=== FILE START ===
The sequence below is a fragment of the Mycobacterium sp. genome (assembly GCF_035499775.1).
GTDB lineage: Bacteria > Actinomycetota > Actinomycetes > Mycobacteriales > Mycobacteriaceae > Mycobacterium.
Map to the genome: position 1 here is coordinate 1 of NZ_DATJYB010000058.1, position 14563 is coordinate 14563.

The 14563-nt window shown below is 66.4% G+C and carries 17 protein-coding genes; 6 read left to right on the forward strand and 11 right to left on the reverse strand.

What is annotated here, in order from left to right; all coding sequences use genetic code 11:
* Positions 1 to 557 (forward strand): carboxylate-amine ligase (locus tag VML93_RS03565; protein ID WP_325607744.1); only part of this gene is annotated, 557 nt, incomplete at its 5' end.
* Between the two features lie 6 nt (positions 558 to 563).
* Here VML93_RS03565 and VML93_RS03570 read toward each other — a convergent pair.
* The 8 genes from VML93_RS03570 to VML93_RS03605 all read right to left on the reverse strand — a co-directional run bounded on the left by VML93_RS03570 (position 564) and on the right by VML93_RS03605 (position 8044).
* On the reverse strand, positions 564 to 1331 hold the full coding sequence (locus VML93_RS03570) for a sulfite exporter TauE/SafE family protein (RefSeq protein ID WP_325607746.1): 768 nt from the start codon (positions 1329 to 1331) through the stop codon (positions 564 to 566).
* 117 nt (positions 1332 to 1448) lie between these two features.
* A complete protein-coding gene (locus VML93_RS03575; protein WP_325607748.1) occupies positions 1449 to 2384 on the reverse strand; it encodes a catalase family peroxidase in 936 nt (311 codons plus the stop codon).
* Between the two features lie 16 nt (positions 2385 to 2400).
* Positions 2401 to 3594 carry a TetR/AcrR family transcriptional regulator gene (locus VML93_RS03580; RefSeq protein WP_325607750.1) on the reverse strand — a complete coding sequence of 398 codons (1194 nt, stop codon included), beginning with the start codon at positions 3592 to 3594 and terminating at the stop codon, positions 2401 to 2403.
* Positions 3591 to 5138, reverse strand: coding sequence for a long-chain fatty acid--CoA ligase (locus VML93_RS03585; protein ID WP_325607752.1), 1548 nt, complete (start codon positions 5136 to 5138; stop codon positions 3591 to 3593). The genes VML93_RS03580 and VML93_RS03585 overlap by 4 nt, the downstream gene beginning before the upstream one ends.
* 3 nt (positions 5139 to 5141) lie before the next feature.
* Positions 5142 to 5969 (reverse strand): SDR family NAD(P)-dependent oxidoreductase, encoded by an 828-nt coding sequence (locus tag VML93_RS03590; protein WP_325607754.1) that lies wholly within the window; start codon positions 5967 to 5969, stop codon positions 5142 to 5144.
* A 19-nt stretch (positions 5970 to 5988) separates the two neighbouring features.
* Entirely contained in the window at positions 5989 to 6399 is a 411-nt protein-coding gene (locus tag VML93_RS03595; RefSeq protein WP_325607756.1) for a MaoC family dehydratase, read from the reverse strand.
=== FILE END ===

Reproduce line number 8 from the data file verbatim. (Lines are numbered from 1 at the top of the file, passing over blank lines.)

* Here VML93_RS03565 and VML93_RS03570 read toward each other — a convergent pair.